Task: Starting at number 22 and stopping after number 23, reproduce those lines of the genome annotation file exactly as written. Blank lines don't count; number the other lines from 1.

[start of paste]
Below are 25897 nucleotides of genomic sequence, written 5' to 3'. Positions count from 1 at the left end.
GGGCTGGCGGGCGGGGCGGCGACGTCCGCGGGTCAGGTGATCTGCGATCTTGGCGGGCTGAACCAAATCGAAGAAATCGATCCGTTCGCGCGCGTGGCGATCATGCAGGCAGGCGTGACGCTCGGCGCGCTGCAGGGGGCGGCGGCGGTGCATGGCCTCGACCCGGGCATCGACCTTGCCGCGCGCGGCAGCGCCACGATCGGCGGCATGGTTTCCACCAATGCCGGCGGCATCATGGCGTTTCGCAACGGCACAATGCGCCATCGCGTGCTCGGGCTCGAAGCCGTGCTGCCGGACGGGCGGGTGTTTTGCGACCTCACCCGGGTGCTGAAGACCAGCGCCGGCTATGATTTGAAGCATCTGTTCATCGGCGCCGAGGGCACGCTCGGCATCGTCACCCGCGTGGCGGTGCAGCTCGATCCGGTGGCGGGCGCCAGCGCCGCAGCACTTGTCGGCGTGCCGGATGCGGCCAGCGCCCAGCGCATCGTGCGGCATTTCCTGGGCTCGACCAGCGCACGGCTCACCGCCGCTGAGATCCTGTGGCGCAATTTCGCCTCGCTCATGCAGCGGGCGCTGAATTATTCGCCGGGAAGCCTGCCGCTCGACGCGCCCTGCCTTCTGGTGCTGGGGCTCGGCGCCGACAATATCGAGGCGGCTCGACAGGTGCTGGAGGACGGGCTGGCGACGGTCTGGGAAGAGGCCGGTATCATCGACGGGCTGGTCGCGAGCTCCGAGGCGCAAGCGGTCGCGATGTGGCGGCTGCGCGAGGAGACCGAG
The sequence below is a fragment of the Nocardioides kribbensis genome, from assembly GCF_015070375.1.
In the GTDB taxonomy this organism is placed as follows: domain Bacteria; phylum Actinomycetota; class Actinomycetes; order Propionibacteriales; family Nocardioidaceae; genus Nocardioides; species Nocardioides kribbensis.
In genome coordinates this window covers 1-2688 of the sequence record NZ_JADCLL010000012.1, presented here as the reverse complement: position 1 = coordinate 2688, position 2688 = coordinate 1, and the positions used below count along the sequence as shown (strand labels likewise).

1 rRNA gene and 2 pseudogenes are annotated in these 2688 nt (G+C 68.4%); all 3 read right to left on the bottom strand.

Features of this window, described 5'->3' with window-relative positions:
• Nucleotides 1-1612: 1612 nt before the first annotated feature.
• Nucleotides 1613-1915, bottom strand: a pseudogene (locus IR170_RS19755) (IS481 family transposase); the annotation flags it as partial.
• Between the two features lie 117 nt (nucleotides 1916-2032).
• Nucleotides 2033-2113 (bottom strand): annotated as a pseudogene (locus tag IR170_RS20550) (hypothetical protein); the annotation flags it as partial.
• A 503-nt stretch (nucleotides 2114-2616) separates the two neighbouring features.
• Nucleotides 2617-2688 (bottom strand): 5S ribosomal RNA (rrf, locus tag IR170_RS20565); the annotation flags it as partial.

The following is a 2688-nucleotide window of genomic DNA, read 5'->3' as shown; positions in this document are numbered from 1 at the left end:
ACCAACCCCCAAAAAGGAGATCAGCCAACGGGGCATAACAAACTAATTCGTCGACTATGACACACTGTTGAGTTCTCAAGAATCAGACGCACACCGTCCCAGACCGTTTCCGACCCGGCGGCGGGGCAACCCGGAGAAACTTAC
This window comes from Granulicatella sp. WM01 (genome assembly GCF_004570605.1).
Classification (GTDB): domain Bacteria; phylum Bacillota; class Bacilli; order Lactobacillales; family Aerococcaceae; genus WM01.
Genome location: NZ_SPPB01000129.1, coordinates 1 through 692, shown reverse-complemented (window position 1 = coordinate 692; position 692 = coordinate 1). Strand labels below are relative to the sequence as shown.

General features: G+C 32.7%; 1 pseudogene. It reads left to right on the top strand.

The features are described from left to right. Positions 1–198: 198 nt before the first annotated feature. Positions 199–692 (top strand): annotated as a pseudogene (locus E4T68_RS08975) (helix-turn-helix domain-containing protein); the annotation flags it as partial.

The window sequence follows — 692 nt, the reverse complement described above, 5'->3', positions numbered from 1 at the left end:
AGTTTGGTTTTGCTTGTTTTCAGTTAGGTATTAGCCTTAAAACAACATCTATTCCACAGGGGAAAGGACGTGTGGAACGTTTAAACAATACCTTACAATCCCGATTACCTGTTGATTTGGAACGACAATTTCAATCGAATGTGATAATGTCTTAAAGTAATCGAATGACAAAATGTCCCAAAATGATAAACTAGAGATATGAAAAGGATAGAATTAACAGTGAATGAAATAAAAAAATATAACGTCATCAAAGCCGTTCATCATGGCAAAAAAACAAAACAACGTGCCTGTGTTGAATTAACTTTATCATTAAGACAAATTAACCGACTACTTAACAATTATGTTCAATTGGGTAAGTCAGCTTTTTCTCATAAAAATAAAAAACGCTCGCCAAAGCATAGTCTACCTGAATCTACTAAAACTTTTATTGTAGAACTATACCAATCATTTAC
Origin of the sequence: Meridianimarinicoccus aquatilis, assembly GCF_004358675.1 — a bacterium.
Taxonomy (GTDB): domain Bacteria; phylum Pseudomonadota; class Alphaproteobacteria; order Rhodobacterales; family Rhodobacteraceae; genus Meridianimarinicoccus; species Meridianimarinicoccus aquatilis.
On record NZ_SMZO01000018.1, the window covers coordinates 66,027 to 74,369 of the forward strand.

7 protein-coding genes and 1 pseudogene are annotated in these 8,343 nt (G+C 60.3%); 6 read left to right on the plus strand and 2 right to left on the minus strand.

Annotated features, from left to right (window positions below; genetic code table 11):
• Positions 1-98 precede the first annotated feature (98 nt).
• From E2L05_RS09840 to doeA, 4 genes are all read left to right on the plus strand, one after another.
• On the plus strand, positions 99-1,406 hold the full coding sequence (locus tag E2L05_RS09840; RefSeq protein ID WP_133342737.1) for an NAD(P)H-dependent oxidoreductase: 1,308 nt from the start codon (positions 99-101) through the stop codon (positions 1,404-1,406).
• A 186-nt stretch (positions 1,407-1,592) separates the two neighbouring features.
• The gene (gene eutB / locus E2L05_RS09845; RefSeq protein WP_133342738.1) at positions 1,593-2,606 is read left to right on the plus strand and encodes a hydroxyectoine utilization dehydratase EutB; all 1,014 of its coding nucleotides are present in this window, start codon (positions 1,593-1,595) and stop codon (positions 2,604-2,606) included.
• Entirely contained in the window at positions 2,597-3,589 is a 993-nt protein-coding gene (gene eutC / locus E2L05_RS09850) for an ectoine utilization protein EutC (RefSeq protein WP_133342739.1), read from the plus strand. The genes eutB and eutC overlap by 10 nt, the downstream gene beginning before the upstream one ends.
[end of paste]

AGTTTGGTTTTGCTTGTTTTCAGTTAGGTATTAGCCTTAAAACAACATCTATTCCACAGGGGAAAGGACGTGTGGAACGTTTAAACAATACCTTACAATCCCGATTACCTGTTGATTTGGAACGACAATTTCAATCGAATGTGATAATGTCTTAAAGTAATCGAATGACAAAATGTCCCAAAATGATAAACTAGAGATATGAAAAGGATAGAATTAACAGTGAATGAAATAAAAAAATATAACGTCATCAAAGCCGTTCATCATGGCAAAAAAACAAAACAACGTGCCTGTGTTGAATTAACTTTATCATTAAGACAAATTAACCGACTACTTAACAATTATGTTCAATTGGGTAAGTCAGCTTTTTCTCATAAAAATAAAAAACGCTCGCCAAAGCATAGTCTACCTGAATCTACTAAAACTTTTATTGTAGAACTATACCAATCATTTAC
Origin of the sequence: Meridianimarinicoccus aquatilis, assembly GCF_004358675.1 — a bacterium.